Maybe that's what Williamson County DA John Bradley thought when he scheduled the meeting for the Texas Forensic Science Commission in Harlingen after abruptly cancelling the commission's last scheduled meeting in October 2009.
Instead of discussing Craig Beyler's report criticizing the arson investigation in the Cameron Willingham case, Mr. Bradley thought it would be better to discuss the policies and procedures by which Mr. Bradley thought the commission should operate. Well, that and his decision to kick an Austin-based camera crew out of the meeting room in violation of the open meetings act.
Mr. Bradley's reluctance to discuss the case of Mr. Willingham -- more than likely the first documented case of an innocent man being executed, er, murdered by the State of Texas -- is understandable. Mr. Bradley's a prosecutor who was elected by the people of Williamson County based on his promise to put the bad guys in jail. The last thing Mr. Bradley wants is the public to know that sometimes prosecutors get it wrong. He, and the rest of the law enforcement establishment, don't want the public questioning the death penalty.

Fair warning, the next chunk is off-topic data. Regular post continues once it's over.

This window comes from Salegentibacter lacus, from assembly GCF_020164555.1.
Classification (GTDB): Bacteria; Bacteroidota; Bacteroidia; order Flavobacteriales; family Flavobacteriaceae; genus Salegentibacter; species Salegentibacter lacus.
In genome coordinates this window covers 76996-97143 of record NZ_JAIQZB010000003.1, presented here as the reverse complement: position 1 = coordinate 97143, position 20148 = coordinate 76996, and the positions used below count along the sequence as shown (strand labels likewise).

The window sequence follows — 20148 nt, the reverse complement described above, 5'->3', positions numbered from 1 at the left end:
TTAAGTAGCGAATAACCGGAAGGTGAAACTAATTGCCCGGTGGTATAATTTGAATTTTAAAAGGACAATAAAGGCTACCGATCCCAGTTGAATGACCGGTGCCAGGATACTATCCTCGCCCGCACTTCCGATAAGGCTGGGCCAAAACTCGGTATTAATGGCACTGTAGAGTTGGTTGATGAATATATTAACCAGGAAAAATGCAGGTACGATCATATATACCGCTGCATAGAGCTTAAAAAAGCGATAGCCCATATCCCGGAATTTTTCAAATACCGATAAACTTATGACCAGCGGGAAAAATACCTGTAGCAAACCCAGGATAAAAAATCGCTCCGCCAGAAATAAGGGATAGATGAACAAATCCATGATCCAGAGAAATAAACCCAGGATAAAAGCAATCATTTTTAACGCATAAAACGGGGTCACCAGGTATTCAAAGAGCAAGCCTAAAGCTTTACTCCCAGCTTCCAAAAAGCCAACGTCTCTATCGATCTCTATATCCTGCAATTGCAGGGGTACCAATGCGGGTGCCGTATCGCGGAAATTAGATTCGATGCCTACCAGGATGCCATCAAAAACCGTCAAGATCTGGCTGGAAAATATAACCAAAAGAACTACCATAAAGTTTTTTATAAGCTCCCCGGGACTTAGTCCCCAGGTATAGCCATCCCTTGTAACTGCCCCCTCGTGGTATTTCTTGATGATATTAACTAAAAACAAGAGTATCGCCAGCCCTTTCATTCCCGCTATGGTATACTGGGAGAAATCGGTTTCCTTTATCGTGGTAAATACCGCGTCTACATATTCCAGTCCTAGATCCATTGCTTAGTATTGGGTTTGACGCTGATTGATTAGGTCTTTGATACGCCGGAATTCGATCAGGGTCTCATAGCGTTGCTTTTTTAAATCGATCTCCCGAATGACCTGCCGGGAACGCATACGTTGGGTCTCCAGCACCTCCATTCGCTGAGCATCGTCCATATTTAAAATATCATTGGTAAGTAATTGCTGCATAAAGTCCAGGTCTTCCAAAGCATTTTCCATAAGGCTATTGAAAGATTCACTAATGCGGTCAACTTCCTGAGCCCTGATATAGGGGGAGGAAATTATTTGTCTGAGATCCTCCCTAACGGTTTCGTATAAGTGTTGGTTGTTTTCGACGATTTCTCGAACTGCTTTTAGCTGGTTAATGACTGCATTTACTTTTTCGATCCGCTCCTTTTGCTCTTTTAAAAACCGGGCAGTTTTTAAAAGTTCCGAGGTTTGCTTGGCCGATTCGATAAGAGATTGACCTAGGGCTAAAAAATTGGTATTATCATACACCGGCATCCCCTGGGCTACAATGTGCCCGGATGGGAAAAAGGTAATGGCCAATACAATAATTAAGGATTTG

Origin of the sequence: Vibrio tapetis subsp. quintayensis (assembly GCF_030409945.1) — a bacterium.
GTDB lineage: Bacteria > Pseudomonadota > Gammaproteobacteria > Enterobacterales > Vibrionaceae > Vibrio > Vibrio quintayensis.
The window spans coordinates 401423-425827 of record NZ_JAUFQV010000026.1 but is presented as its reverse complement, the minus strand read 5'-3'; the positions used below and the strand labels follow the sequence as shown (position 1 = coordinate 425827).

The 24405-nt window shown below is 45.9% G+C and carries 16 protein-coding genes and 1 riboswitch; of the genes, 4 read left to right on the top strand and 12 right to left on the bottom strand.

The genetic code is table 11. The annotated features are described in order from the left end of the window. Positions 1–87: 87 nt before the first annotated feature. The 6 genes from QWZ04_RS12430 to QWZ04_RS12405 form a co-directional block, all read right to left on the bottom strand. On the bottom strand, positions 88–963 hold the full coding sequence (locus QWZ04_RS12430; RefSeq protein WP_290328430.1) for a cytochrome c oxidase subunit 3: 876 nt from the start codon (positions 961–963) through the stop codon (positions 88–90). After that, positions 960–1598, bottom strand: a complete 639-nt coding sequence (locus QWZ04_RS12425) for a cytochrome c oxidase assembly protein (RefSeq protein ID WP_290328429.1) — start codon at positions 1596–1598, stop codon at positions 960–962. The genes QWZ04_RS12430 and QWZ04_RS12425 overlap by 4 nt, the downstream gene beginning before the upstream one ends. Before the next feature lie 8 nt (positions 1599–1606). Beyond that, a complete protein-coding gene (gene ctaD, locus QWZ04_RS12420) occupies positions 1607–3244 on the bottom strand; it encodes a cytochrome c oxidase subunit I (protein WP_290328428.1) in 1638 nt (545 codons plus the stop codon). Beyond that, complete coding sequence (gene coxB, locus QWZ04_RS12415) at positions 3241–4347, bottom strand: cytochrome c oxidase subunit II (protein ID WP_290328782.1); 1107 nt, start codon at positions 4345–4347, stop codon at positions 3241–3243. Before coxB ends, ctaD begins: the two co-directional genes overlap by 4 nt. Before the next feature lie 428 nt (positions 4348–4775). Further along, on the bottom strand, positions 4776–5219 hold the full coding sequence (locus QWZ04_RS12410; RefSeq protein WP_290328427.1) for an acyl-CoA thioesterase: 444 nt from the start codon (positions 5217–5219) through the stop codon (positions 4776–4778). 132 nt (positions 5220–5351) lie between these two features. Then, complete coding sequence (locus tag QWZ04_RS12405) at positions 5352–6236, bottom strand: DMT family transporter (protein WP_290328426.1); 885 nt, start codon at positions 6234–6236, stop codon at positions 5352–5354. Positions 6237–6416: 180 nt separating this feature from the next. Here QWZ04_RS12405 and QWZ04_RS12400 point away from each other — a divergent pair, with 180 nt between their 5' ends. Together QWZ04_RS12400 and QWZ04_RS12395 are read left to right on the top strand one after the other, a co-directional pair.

Perhaps he should review Texas Disciplinary Rule of Professional Conduct 3.09 about the special responsibilities of a prosecutor.
The committee members didn't go for Mr. Bradley's attempts to neuter the commission. They voted down his proposals that would have given him dictatorial powers over the commission and forced him to place the Willingham case on the agenda for the committee's next meeting in April.